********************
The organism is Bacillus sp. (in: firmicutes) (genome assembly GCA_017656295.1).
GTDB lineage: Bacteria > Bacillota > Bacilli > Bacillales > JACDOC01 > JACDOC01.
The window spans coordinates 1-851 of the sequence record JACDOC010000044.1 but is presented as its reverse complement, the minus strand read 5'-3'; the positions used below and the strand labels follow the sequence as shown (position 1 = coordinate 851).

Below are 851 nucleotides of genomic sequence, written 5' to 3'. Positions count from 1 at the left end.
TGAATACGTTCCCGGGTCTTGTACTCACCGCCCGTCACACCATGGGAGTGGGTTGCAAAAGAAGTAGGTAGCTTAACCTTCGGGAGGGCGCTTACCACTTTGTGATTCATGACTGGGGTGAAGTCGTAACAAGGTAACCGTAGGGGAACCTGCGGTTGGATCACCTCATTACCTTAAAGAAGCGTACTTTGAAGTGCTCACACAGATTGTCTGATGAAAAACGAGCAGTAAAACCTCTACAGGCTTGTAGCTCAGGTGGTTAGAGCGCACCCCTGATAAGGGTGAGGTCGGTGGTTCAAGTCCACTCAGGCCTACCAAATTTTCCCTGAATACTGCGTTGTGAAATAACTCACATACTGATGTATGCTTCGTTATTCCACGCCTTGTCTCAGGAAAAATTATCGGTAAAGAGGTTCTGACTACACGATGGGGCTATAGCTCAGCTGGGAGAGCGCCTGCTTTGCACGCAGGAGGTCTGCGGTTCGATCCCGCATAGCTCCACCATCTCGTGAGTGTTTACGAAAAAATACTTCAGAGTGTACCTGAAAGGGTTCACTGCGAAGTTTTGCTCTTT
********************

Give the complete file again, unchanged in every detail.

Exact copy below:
The organism is Bacillus sp. (in: firmicutes) (genome assembly GCA_017656295.1).
GTDB lineage: Bacteria > Bacillota > Bacilli > Bacillales > JACDOC01 > JACDOC01.
The window spans coordinates 1-851 of the sequence record JACDOC010000044.1 but is presented as its reverse complement, the minus strand read 5'-3'; the positions used below and the strand labels follow the sequence as shown (position 1 = coordinate 851).

Below are 851 nucleotides of genomic sequence, written 5' to 3'. Positions count from 1 at the left end.
TGAATACGTTCCCGGGTCTTGTACTCACCGCCCGTCACACCATGGGAGTGGGTTGCAAAAGAAGTAGGTAGCTTAACCTTCGGGAGGGCGCTTACCACTTTGTGATTCATGACTGGGGTGAAGTCGTAACAAGGTAACCGTAGGGGAACCTGCGGTTGGATCACCTCATTACCTTAAAGAAGCGTACTTTGAAGTGCTCACACAGATTGTCTGATGAAAAACGAGCAGTAAAACCTCTACAGGCTTGTAGCTCAGGTGGTTAGAGCGCACCCCTGATAAGGGTGAGGTCGGTGGTTCAAGTCCACTCAGGCCTACCAAATTTTCCCTGAATACTGCGTTGTGAAATAACTCACATACTGATGTATGCTTCGTTATTCCACGCCTTGTCTCAGGAAAAATTATCGGTAAAGAGGTTCTGACTACACGATGGGGCTATAGCTCAGCTGGGAGAGCGCCTGCTTTGCACGCAGGAGGTCTGCGGTTCGATCCCGCATAGCTCCACCATCTCGTGAGTGTTTACGAAAAAATACTTCAGAGTGTACCTGAAAGGGTTCACTGCGAAGTTTTGCTCTTT